LEIGH FUGE SHOWS YOU HOW TO PLAY SLIDE GUITAR, IN THIS COMPLETE BEGINNERS GUIDE TO PLAYING SLIDE GUITAR - COMPLETE WITH VIDEO TUTORIAL
Welcome to your complete beginners guide on how to play slide guitar courtesy of Leigh Fuge over at MGR Music. Slide guitar is a whole new world for many players. For most, the initial stages of trying to figure out how it works can be challenging and even scary. There are a million questions ranging from how do I choose a slide, right through to what tunings should I be using? In this lesson, we will look at 5 tips to get you started with your slide guitar playing. What the video on how to play slide guitar below, and read on for more info:
SLIDE GUITAR TIP 1 – USING OPEN TUNINGS
One thing that many people associate with slide guitar is the use of open tunings. You can play slide in standard tuning, but it’s easier to start off in an open tuning as you get used to this new style of playing. An open tuning is when the open strings of your guitar are tuned to match the notes of a chord. In this lesson, we are using a tuning called Open G tuning. This means we are tuning the open strings to match the three notes found in a G Major chord, G, B and D. We feel the best tuning for slide guitar is Open G. Low to high you are tuning your guitar D, G, D, G, B, D Your Low E, A and high E strings are all being tuned down a full tone. The strings that were tuned D, G and B remain unchanged.
SLIDE GUITAR TIP 2 – CHOOSING THE RIGHT SLIDE
Slides come in many styles. Different lengths, thicknesses, materials… the list goes on. The most common types you’ll see in your local stores are metal, ceramic and glass. Metal slides offer a brighter tone while ceramic offers a warmer tone. Some companies even make slides from wood, brass, copper and more. We suggest trying out a few options and seeing what fits best for your preferred music style.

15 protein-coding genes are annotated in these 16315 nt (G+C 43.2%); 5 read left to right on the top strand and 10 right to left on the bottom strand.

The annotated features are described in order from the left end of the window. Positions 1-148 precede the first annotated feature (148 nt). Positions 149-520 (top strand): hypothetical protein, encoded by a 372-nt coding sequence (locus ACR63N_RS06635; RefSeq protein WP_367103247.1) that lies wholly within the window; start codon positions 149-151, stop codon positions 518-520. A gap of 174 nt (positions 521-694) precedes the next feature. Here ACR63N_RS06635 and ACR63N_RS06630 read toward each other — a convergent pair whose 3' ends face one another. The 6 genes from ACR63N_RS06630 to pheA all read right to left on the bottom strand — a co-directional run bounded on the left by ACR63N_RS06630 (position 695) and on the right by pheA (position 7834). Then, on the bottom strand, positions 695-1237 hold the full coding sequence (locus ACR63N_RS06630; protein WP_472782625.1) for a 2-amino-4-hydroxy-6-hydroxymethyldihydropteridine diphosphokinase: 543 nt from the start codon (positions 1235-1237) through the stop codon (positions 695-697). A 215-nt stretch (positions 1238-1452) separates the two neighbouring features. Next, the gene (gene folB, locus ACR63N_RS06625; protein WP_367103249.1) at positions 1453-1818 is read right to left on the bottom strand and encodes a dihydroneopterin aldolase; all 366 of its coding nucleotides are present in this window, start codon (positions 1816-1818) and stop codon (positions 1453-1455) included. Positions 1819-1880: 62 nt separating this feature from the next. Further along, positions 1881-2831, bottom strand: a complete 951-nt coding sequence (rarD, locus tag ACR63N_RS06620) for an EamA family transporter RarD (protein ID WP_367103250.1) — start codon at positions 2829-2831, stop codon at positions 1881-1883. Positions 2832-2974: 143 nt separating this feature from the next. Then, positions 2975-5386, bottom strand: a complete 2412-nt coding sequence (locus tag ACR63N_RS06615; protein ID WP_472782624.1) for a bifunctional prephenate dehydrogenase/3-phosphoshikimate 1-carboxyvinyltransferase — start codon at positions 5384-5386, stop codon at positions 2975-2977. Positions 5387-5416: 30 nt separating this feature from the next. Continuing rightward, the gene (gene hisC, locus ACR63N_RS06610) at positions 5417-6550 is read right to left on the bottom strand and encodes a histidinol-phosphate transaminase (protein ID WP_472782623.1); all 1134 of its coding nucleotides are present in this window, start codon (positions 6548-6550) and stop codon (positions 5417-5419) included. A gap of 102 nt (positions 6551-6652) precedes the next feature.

SLIDE GUITAR TIP 3 – INTONATION WHEN PLAYING SLIDE
When playing slide, intonation is very important. When you play guitar, you learn to fret the notes behind the fretwire, however, the note you hear is actually produced from the point the string contacts the fret itself. This principle needs to be upheld in slide guitar. When aiming for a note with a slide you must get the centre of the slide directly above the fretwire. If you position the slide behind the fret, the note will be flat. Try this with a tuner switched on and see it for yourself. Remember, if you’re playing more than one string at any time with the slide, the slide will need to be straight along the length of the fret to ensure the best intonation.
SLIDE GUITAR TIP 4 – VIBRATO
For fretted notes, vibrato can be applied by moving the string up and down, but when you play slide guitar you aren’t actually pressing down anywhere. To apply vibrato to slide guitar you must move the slide up and down away from the point where the correct note is found. You can vary the intensity of the vibrato by how far you move away from the point. This is great for ear training as you need to get back to that central point each time.
SLIDE GUITAR TIP 5 – PLAYING CHORDS ON A SLIDE
For this tip, we’re going to learn three chords on a slide. The first is just the D, G and B strings played open. This is a G chord. The Bb and C chords we’re going to learn involve positioning the slide above the third and fifth frets respectively. Remember to get the slide straight to get the best intonation.
Now we’re going to turn that into a riff. This is a typical blues style riff that is a lot of fun to play with a slide. When playing the C and Bb chords here, you want to positon the slide lower on the neck and slide into those chords. Try to be careful about stopping in the right place.
SLIDE GUITAR TIP 6 – A SIMPLE BLUES LICK
Here is a fun lick to round off the introduction to slide guitar. This is a triplet feel lick, you’re playing three notes across each of the first two beats of the bar. The end of each bar is a simple slide from the 11th to the 12th fret on the B before landing on the 12th fret of the G. Don’t forget to apply generous amounts of vibrato to that final note to really make it sing. Now you’re officially playing slide guitar!
About The Author:
This lesson was brought to you by MusicTeacher.com, written by experienced guitar teacher Leigh Fuge. Leigh works as part of a community of guitar teachers based across the UK. We are delighted to announce that we have launched a Guitar Lessons York hub, to help students based in around the York area to learn through in-person guitar lessons tailored to their specific learning requirements. To find guitar teachers local to you, as well as online guitar lessons, simply visit the MusicTeacher.com platform.
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